REED v. WAL-MART STORES, INC.

No. 97-C-1174.

708 So.2d 362 (1998)

June REED v. WAL-MART STORES, INC. and ABC Insurance Company.

Supreme Court of Louisiana.

March 4, 1998.


Attorney(s) appearing for the Case

James D. Kirk, Alexandria, John G. Swift, Lafayette, for Applicant.

Brian M. Caubarreaux, Marksville, Anthony F. Salario, Baton Rouge, for Respondent.


TRAYLOR, Justice.*

We granted writs in this case to resolve a disparity among the Courts of Appeal regarding the standard for reviewing findings of an unreasonable risk of harm and to correct a decision which conflicts with this Court's recent decision in Boyle v. Board of Supervisors, Louisiana State Univ., 96-1158 (La.1/14/97); 685 So.2d 1080.

Because we find that the proper standard of appellate review is the manifest error standard and because we further find that no reasonable finder of fact could conclude that the defect at issue presented an unreasonable risk of harm and because the lower courts' finding of such conflicted with Boyle, we find that the lower courts were manifestly erroneous and reverse.

FACTS AND PROCEDURAL HISTORY

On February 3, 1995, June Reed fell in a Wal-Mart parking lot, breaking her arm. The parking lot is constructed of fifteen-foot concrete squares. She alleges that she tripped on an uneven expansion joint between two of the squares.

At trial, Reed asserted that the expansion joint was defective and that it presented an unreasonable risk of harm. The plaintiff's safety expert testified that there were vertical height differences of ¼ to ½ inch along the joint at issue. The expert testified that, while a ¼ inch variance is acceptable, a ½ inch variance is unreasonably dangerous. The trial court, applying La. R.S. 9:2800.6, agreed with the plaintiff's expert and awarded plaintiff $50,000.

Finding that the trial court was not manifestly erroneous, the court of appeal affirmed.

DISCUSSION

The trial court held defendant Wal-Mart liable under La. R.S. 9:2800.6. The court found, along with the other required elements of La. R.S. 9:2800.6, that the "condition presented an unreasonable risk of harm."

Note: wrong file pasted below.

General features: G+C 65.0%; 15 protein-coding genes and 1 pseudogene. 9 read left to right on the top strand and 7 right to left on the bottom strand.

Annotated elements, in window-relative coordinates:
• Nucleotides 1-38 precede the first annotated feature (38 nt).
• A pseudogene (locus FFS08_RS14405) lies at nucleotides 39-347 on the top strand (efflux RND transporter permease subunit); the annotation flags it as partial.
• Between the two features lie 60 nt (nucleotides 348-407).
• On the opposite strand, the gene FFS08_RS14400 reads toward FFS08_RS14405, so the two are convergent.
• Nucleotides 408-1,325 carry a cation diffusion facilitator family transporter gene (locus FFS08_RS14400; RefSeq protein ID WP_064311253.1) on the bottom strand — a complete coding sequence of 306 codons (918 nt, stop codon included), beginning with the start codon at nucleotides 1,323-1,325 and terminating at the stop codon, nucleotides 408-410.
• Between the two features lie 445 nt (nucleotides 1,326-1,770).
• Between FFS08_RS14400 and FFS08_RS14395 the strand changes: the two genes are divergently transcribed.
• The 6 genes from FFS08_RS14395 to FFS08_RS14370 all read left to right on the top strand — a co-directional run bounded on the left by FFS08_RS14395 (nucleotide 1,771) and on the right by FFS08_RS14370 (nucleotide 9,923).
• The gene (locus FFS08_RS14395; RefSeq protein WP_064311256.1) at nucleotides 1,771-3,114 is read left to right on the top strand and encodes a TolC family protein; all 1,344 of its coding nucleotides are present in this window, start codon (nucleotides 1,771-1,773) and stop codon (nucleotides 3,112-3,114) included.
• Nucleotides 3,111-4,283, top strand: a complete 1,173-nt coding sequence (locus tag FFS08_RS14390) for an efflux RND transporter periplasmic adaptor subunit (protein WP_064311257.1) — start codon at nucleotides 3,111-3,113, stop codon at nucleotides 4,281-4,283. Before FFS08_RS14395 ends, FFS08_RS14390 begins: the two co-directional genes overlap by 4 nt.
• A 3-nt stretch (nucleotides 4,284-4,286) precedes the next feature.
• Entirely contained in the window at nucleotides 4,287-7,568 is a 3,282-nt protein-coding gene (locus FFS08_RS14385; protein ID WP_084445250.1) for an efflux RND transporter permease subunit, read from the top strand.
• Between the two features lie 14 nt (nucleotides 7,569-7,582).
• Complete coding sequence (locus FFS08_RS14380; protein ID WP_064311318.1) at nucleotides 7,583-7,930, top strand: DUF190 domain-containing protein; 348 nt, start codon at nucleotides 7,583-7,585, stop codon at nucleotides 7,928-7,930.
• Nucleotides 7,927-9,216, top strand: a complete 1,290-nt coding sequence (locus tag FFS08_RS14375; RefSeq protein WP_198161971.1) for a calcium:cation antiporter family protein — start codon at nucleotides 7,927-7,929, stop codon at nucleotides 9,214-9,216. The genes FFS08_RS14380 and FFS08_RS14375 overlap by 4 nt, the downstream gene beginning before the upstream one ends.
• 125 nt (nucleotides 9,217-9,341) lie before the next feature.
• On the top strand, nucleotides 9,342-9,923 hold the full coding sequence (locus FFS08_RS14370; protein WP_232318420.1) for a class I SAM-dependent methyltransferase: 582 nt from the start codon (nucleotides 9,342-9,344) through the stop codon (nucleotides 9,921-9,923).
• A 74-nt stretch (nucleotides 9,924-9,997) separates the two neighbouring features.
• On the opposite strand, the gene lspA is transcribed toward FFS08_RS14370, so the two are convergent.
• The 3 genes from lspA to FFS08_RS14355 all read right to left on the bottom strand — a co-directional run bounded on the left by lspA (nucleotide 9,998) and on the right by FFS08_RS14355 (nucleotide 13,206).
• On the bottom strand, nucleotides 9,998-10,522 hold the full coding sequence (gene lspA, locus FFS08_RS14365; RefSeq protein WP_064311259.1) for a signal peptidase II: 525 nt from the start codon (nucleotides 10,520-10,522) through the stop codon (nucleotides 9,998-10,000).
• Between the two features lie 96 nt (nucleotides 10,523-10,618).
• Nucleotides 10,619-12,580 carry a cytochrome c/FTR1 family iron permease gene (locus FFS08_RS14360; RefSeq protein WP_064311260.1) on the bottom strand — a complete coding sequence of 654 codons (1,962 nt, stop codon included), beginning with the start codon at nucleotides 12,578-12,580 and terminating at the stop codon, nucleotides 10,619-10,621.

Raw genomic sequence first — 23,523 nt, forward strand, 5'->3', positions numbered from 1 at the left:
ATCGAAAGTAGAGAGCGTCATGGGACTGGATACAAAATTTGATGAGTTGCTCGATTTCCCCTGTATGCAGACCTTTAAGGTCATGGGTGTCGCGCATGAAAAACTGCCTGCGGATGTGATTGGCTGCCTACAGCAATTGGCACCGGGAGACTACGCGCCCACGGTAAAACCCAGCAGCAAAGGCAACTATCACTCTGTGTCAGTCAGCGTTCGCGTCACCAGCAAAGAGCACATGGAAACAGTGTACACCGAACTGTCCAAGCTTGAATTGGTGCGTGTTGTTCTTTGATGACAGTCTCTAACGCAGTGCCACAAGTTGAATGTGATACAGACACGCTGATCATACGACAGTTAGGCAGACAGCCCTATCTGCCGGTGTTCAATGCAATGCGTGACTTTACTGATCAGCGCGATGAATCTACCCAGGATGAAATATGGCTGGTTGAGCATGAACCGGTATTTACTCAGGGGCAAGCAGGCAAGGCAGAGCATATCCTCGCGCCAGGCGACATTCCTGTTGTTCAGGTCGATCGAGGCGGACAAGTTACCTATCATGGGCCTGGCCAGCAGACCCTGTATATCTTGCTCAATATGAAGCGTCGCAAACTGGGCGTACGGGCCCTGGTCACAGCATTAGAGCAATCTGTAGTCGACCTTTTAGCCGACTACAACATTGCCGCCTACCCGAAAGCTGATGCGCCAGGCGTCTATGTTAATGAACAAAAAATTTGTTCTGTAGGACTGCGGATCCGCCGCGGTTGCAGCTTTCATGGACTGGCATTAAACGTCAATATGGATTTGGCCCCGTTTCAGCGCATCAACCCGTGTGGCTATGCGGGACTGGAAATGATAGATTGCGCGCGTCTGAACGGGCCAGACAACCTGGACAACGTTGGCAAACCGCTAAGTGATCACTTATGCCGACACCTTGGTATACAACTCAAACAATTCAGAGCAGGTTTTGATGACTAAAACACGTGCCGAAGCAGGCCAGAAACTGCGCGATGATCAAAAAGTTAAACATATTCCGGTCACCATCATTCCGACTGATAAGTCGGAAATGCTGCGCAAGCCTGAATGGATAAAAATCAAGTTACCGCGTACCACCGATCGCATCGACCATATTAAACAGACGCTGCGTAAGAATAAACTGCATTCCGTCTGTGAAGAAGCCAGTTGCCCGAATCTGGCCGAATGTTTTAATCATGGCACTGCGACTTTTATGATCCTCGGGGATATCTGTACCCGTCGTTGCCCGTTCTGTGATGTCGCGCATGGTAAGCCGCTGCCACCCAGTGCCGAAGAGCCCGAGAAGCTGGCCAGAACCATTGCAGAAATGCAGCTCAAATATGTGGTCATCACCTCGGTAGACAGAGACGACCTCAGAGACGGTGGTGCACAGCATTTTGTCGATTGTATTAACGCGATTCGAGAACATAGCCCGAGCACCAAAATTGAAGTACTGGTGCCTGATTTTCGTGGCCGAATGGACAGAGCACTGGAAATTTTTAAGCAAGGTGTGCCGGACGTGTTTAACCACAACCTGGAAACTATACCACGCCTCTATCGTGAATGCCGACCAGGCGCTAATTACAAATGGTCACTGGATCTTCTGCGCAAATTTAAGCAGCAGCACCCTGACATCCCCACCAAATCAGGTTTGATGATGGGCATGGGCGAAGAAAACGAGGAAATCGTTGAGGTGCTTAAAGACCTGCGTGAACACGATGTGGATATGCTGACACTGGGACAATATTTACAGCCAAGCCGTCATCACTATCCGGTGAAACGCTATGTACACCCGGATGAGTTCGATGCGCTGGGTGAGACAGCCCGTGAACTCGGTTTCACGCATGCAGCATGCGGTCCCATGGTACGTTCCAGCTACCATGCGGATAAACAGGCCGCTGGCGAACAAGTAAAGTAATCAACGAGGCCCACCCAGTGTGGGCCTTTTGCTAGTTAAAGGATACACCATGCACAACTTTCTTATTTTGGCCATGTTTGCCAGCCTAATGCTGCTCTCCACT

It is common for the surfaces of streets, sidewalks, and parking lots to be irregular. It is not the duty of the party having garde of the same to eliminate all variations in elevations existing along the countless cracks, seams, joints, and curbs. These surfaces are not required to be smooth and lacking in deviations, and indeed, such a requirement would be impossible to meet. Rather, a party may only be held liable for those defects which present an unreasonable risk of harm. The issue in this case is the proper standard of reviewing, and what is encompassed within, a finding that a defect presents an unreasonable risk of harm.

Boyle v. Board of Supervisors, LSU

Because of its extreme similarity, we are initially guided by this Court's recent decision in Boyle, 685 So.2d at 1080, and a brief discussion of that case is warranted.

In Boyle, the lower courts had found that a ½ to 1 inch height variance in a sidewalk joint on the LSU campus was an unreasonably dangerous defect. The lower courts, however, failed to apply a risk-utility analysis in arriving at that conclusion. Pretermitting the issue of the proper standard of review, this Court, after applying a risk-utility analysis, found manifest error and reversed. In doing so, the Court weighed the risk of the "relatively small depression" in the sidewalk joint against the sidewalk's social utility, including the cost of repair. Along with the size of the defect, the Court also considered as a factor the accident history of the alleged defect. The depression was located in a high traffic area and the plaintiff's fall was the first reported. After pointing out the clear usefulness of sidewalks, the Court then found that it would be unreasonable to expect the defendant to maintain all of its sidewalks (more than 22 miles) in such a perfect condition as to avoid the complained-of defect. After weighing the substantial utility, including cost of repair, against the minimal risk of the relatively small depression, the Court held that it was not an unreasonably dangerous defect and that it was manifest error to so find.